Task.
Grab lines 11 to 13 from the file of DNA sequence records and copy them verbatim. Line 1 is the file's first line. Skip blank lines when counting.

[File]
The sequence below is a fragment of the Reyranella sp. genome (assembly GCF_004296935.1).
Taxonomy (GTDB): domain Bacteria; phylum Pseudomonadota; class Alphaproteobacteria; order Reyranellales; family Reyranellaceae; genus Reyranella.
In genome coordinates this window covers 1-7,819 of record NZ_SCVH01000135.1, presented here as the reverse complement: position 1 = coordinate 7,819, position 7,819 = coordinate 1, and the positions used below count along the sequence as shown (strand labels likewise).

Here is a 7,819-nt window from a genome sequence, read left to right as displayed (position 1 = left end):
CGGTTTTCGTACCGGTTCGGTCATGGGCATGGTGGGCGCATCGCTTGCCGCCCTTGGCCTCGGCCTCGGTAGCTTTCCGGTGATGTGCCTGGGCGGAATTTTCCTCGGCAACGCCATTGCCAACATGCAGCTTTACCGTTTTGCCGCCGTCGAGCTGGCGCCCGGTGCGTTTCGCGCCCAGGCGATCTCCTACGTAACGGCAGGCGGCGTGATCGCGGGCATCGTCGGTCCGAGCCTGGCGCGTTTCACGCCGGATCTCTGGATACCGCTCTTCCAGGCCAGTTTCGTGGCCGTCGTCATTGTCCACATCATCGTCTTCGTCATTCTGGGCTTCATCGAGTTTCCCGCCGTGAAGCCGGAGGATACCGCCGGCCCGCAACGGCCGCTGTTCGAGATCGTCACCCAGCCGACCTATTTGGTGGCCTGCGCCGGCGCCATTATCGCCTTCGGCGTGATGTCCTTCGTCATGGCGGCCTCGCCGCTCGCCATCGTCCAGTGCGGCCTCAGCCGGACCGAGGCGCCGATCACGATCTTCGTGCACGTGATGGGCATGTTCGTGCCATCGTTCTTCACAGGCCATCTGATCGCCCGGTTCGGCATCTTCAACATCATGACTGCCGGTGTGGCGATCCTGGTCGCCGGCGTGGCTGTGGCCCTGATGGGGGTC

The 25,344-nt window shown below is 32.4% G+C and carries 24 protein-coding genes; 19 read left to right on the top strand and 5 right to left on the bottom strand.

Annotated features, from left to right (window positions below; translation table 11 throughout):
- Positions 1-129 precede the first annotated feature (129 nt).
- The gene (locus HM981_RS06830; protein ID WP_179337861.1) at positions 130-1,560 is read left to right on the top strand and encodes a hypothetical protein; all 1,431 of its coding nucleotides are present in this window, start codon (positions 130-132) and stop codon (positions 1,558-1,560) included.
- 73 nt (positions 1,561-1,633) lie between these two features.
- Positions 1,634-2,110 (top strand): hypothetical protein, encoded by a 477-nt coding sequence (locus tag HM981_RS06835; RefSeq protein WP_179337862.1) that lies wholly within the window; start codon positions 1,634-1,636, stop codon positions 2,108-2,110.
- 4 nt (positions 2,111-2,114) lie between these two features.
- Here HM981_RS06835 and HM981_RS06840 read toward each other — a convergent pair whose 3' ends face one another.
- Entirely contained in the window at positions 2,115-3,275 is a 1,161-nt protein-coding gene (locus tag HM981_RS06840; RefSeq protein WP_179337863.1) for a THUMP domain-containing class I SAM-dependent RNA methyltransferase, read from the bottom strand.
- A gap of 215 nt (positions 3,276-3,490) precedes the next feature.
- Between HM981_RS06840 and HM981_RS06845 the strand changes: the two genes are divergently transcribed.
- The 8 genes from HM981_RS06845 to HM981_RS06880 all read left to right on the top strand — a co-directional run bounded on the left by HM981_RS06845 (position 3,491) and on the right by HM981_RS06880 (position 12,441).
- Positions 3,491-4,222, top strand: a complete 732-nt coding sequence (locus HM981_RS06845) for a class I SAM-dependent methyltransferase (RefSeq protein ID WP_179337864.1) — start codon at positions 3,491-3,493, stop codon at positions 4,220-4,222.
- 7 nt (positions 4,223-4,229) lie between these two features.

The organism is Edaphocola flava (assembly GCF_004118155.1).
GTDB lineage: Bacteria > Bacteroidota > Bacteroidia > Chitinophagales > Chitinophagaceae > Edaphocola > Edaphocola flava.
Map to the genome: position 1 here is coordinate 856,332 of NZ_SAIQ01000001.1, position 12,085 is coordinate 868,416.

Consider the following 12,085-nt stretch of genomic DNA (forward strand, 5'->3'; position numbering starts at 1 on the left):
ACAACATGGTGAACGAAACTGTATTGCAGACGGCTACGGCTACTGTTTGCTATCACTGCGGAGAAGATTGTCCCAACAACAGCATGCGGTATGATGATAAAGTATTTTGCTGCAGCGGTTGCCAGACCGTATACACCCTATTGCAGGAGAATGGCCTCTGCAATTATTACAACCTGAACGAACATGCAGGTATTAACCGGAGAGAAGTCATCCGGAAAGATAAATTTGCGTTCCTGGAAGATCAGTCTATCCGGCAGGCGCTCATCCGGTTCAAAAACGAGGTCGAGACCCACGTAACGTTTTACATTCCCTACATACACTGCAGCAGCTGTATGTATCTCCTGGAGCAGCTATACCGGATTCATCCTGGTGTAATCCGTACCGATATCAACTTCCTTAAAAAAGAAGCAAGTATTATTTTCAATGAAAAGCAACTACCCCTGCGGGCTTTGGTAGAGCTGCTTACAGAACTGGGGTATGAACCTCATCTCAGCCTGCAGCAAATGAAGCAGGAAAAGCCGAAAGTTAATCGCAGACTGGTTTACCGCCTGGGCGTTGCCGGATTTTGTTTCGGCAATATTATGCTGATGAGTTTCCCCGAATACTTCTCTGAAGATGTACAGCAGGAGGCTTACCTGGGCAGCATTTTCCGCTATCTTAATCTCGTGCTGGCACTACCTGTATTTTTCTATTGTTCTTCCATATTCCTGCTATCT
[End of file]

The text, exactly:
- Positions 1,634-2,110 (top strand): hypothetical protein, encoded by a 477-nt coding sequence (locus tag HM981_RS06835; RefSeq protein WP_179337862.1) that lies wholly within the window; start codon positions 1,634-1,636, stop codon positions 2,108-2,110.
- 4 nt (positions 2,111-2,114) lie between these two features.
- Here HM981_RS06835 and HM981_RS06840 read toward each other — a convergent pair whose 3' ends face one another.